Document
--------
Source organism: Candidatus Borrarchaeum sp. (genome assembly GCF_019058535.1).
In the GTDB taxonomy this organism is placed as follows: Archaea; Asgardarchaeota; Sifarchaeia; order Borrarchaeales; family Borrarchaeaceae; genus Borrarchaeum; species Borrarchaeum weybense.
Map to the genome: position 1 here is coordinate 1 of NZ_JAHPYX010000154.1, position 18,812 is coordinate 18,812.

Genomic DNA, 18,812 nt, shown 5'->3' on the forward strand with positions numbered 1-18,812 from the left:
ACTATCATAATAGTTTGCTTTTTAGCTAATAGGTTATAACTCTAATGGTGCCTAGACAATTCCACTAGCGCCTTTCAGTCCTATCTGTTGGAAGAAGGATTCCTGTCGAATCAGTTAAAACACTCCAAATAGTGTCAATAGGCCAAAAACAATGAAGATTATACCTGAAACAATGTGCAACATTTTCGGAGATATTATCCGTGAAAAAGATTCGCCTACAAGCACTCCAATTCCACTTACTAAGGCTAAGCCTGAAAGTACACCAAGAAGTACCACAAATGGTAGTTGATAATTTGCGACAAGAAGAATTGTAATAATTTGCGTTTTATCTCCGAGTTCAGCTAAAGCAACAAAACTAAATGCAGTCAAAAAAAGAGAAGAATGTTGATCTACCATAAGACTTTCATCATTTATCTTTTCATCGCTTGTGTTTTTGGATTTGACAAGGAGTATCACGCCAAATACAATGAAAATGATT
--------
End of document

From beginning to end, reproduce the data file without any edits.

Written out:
Source organism: Candidatus Borrarchaeum sp. (genome assembly GCF_019058535.1).
In the GTDB taxonomy this organism is placed as follows: Archaea; Asgardarchaeota; Sifarchaeia; order Borrarchaeales; family Borrarchaeaceae; genus Borrarchaeum; species Borrarchaeum weybense.
Map to the genome: position 1 here is coordinate 1 of NZ_JAHPYX010000154.1, position 18,812 is coordinate 18,812.

Genomic DNA, 18,812 nt, shown 5'->3' on the forward strand with positions numbered 1-18,812 from the left:
ACTATCATAATAGTTTGCTTTTTAGCTAATAGGTTATAACTCTAATGGTGCCTAGACAATTCCACTAGCGCCTTTCAGTCCTATCTGTTGGAAGAAGGATTCCTGTCGAATCAGTTAAAACACTCCAAATAGTGTCAATAGGCCAAAAACAATGAAGATTATACCTGAAACAATGTGCAACATTTTCGGAGATATTATCCGTGAAAAAGATTCGCCTACAAGCACTCCAATTCCACTTACTAAGGCTAAGCCTGAAAGTACACCAAGAAGTACCACAAATGGTAGTTGATAATTTGCGACAAGAAGAATTGTAATAATTTGCGTTTTATCTCCGAGTTCAGCTAAAGCAACAAAACTAAATGCAGTCAAAAAAAGAGAAGAATGTTGATCTACCATAAGACTTTCATCATTTATCTTTTCATCGCTTGTGTTTTTGGATTTGACAAGGAGTATCACGCCAAATACAATGAAAATGATT